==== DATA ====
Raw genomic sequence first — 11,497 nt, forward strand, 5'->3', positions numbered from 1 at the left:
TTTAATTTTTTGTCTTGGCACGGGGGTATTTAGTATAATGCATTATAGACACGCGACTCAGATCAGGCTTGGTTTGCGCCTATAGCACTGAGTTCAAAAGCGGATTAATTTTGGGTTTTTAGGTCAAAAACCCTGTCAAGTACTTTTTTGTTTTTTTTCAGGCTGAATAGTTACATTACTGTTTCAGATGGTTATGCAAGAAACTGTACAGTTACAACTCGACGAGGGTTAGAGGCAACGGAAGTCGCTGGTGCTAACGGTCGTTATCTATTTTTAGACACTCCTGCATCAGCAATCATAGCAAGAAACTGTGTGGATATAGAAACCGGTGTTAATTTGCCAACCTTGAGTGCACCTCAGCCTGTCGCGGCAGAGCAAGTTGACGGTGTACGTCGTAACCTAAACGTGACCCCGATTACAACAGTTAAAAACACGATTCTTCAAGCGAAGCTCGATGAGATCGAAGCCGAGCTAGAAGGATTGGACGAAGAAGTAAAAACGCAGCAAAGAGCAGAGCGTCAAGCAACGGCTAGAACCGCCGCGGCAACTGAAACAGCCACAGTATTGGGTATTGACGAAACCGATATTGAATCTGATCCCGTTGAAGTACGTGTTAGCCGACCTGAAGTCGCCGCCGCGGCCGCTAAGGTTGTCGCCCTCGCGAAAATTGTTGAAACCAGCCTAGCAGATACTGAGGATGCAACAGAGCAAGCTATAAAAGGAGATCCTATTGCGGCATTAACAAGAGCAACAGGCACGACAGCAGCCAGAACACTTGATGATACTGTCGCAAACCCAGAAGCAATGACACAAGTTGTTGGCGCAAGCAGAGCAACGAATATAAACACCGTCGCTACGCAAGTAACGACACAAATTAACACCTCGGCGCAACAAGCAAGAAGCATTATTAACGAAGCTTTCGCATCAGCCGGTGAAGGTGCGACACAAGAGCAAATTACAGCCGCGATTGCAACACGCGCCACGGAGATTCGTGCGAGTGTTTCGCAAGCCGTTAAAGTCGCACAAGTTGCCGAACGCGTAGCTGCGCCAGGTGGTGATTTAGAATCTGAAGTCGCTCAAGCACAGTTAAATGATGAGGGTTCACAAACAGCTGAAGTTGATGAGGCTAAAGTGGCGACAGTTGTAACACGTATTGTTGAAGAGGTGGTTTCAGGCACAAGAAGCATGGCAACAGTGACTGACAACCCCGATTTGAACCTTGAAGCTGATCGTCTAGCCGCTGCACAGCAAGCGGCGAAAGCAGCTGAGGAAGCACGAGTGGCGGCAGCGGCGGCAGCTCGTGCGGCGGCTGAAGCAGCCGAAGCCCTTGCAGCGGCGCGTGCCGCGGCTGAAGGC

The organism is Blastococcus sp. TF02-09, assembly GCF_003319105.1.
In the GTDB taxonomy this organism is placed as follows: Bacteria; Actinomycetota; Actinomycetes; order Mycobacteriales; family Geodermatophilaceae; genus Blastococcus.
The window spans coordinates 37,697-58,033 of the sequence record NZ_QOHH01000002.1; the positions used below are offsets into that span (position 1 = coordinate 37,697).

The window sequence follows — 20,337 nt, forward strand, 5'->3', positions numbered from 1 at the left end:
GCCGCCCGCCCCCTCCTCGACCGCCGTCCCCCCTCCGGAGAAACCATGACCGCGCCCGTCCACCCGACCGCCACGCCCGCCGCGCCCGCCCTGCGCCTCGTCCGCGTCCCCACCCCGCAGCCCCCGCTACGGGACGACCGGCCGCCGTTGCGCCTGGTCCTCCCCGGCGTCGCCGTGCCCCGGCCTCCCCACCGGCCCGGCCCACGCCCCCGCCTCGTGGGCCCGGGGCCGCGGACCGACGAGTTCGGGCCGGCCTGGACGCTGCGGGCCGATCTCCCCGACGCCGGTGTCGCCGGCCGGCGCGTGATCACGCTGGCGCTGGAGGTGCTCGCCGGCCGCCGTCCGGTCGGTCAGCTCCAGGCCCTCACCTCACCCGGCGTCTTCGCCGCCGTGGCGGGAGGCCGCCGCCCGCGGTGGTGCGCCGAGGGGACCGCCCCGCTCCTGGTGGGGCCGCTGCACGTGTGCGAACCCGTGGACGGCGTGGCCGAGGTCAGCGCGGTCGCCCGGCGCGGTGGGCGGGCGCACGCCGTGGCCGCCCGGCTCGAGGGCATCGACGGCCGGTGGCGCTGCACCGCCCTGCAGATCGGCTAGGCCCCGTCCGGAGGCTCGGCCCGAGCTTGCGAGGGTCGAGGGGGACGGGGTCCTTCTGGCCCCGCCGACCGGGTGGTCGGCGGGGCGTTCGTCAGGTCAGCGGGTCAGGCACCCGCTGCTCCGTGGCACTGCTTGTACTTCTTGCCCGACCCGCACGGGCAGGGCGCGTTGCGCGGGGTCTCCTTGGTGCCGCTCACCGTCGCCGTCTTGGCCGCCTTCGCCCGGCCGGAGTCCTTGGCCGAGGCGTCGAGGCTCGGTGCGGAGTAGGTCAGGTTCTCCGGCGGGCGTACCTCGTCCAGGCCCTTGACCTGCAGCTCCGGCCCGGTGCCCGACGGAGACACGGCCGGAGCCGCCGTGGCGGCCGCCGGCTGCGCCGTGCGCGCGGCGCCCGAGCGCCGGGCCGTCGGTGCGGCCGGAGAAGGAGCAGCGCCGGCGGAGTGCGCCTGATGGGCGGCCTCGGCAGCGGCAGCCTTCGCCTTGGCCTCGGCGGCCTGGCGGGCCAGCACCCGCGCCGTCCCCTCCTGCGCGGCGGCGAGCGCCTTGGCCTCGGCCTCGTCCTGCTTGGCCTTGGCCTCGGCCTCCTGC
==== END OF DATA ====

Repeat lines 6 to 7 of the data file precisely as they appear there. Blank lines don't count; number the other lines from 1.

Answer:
The window sequence follows — 20,337 nt, forward strand, 5'->3', positions numbered from 1 at the left end:
GCCGCCCGCCCCCTCCTCGACCGCCGTCCCCCCTCCGGAGAAACCATGACCGCGCCCGTCCACCCGACCGCCACGCCCGCCGCGCCCGCCCTGCGCCTCGTCCGCGTCCCCACCCCGCAGCCCCCGCTACGGGACGACCGGCCGCCGTTGCGCCTGGTCCTCCCCGGCGTCGCCGTGCCCCGGCCTCCCCACCGGCCCGGCCCACGCCCCCGCCTCGTGGGCCCGGGGCCGCGGACCGACGAGTTCGGGCCGGCCTGGACGCTGCGGGCCGATCTCCCCGACGCCGGTGTCGCCGGCCGGCGCGTGATCACGCTGGCGCTGGAGGTGCTCGCCGGCCGCCGTCCGGTCGGTCAGCTCCAGGCCCTCACCTCACCCGGCGTCTTCGCCGCCGTGGCGGGAGGCCGCCGCCCGCGGTGGTGCGCCGAGGGGACCGCCCCGCTCCTGGTGGGGCCGCTGCACGTGTGCGAACCCGTGGACGGCGTGGCCGAGGTCAGCGCGGTCGCCCGGCGCGGTGGGCGGGCGCACGCCGTGGCCGCCCGGCTCGAGGGCATCGACGGCCGGTGGCGCTGCACCGCCCTGCAGATCGGCTAGGCCCCGTCCGGAGGCTCGGCCCGAGCTTGCGAGGGTCGAGGGGGACGGGGTCCTTCTGGCCCCGCCGACCGGGTGGTCGGCGGGGCGTTCGTCAGGTCAGCGGGTCAGGCACCCGCTGCTCCGTGGCACTGCTTGTACTTCTTGCCCGACCCGCACGGGCAGGGCGCGTTGCGCGGGGTCTCCTTGGTGCCGCTCACCGTCGCCGTCTTGGCCGCCTTCGCCCGGCCGGAGTCCTTGGCCGAGGCGTCGAGGCTCGGTGCGGAGTAGGTCAGGTTCTCCGGCGGGCGTACCTCGTCCAGGCCCTTGACCTGCAGCTCCGGCCCGGTGCCCGACGGAGACACGGCCGGAGCCGCCGTGGCGGCCGCCGGCTGCGCCGTGCGCGCGGCGCCCGAGCGCCGGGCCGTCGGTGCGGCCGGAGAAGGAGCAGCGCCGGCGGAGTGCGCCTGATGGGCGGCCTCGGCAGCGGCAGCCTTCGCCTTGGCCTCGGCGGCCTGGCGGGCCAGCACCCGCGCCGTCCCCTCCTGCGCGGCGGCGAGCGCCTTGGCCTCGGCCTCGTCCTGCTTGGCCTTGGCCTCGGCCTCCTGC